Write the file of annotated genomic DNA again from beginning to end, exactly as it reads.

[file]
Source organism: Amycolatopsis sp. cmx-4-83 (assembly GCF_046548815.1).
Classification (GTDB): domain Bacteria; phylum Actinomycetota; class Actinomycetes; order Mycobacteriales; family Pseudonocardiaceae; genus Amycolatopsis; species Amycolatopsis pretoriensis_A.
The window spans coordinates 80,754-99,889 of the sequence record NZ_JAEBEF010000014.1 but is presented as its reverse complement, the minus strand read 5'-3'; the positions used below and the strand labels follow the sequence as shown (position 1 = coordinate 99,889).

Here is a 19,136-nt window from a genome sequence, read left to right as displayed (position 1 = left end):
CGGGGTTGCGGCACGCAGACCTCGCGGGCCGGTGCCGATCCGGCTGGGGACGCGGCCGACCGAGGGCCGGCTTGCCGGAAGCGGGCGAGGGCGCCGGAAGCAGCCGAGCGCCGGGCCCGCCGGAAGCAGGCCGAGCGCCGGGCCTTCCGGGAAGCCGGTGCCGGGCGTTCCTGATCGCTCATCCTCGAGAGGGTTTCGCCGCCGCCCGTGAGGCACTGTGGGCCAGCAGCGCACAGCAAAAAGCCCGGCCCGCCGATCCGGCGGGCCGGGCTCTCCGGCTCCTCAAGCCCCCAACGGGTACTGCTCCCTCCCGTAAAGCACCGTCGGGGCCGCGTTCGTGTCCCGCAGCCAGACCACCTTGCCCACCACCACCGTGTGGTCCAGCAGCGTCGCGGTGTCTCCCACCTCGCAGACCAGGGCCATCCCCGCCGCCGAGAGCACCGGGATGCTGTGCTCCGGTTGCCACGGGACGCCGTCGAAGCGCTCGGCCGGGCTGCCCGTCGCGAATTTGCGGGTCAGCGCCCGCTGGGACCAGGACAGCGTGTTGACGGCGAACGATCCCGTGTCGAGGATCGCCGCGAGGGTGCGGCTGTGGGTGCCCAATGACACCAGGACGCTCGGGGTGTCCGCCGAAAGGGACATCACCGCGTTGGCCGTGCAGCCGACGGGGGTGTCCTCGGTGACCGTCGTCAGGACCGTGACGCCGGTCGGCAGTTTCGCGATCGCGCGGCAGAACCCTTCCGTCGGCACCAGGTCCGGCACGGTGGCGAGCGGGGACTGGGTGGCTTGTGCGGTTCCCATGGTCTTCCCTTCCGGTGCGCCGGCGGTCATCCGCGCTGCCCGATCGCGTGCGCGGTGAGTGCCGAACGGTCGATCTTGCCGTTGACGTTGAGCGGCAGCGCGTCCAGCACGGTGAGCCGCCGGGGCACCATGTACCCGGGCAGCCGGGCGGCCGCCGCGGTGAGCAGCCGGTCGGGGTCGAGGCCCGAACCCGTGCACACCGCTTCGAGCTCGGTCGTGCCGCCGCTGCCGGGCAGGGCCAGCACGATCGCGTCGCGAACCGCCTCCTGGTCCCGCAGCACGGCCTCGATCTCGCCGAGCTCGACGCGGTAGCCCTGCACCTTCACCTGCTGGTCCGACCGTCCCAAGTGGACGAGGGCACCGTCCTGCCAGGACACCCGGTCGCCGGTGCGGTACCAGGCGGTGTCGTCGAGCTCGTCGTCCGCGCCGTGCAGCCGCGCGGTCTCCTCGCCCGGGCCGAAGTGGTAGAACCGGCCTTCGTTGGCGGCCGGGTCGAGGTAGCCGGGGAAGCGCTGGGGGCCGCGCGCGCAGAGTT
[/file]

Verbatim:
Source organism: Amycolatopsis sp. cmx-4-83 (assembly GCF_046548815.1).
Classification (GTDB): domain Bacteria; phylum Actinomycetota; class Actinomycetes; order Mycobacteriales; family Pseudonocardiaceae; genus Amycolatopsis; species Amycolatopsis pretoriensis_A.
The window spans coordinates 80,754-99,889 of the sequence record NZ_JAEBEF010000014.1 but is presented as its reverse complement, the minus strand read 5'-3'; the positions used below and the strand labels follow the sequence as shown (position 1 = coordinate 99,889).

Here is a 19,136-nt window from a genome sequence, read left to right as displayed (position 1 = left end):
CGGGGTTGCGGCACGCAGACCTCGCGGGCCGGTGCCGATCCGGCTGGGGACGCGGCCGACCGAGGGCCGGCTTGCCGGAAGCGGGCGAGGGCGCCGGAAGCAGCCGAGCGCCGGGCCCGCCGGAAGCAGGCCGAGCGCCGGGCCTTCCGGGAAGCCGGTGCCGGGCGTTCCTGATCGCTCATCCTCGAGAGGGTTTCGCCGCCGCCCGTGAGGCACTGTGGGCCAGCAGCGCACAGCAAAAAGCCCGGCCCGCCGATCCGGCGGGCCGGGCTCTCCGGCTCCTCAAGCCCCCAACGGGTACTGCTCCCTCCCGTAAAGCACCGTCGGGGCCGCGTTCGTGTCCCGCAGCCAGACCACCTTGCCCACCACCACCGTGTGGTCCAGCAGCGTCGCGGTGTCTCCCACCTCGCAGACCAGGGCCATCCCCGCCGCCGAGAGCACCGGGATGCTGTGCTCCGGTTGCCACGGGACGCCGTCGAAGCGCTCGGCCGGGCTGCCCGTCGCGAATTTGCGGGTCAGCGCCCGCTGGGACCAGGACAGCGTGTTGACGGCGAACGATCCCGTGTCGAGGATCGCCGCGAGGGTGCGGCTGTGGGTGCCCAATGACACCAGGACGCTCGGGGTGTCCGCCGAAAGGGACATCACCGCGTTGGCCGTGCAGCCGACGGGGGTGTCCTCGGTGACCGTCGTCAGGACCGTGACGCCGGTCGGCAGTTTCGCGATCGCGCGGCAGAACCCTTCCGTCGGCACCAGGTCCGGCACGGTGGCGAGCGGGGACTGGGTGGCTTGTGCGGTTCCCATGGTCTTCCCTTCCGGTGCGCCGGCGGTCATCCGCGCTGCCCGATCGCGTGCGCGGTGAGTGCCGAACGGTCGATCTTGCCGTTGACGTTGAGCGGCAGCGCGTCCAGCACGGTGAGCCGCCGGGGCACCATGTACCCGGGCAGCCGGGCGGCCGCCGCGGTGAGCAGCCGGTCGGGGTCGAGGCCCGAACCCGTGCACACCGCTTCGAGCTCGGTCGTGCCGCCGCTGCCGGGCAGGGCCAGCACGATCGCGTCGCGAACCGCCTCCTGGTCCCGCAGCACGGCCTCGATCTCGCCGAGCTCGACGCGGTAGCCCTGCACCTTCACCTGCTGGTCCGACCGTCCCAAGTGGACGAGGGCACCGTCCTGCCAGGACACCCGGTCGCCGGTGCGGTACCAGGCGGTGTCGTCGAGCTCGTCGTCCGCGCCGTGCAGCCGCGCGGTCTCCTCGCCCGGGCCGAAGTGGTAGAACCGGCCTTCGTTGGCGGCCGGGTCGAGGTAGCCGGGGAAGCGCTGGGGGCCGCGCGCGCAGAGTT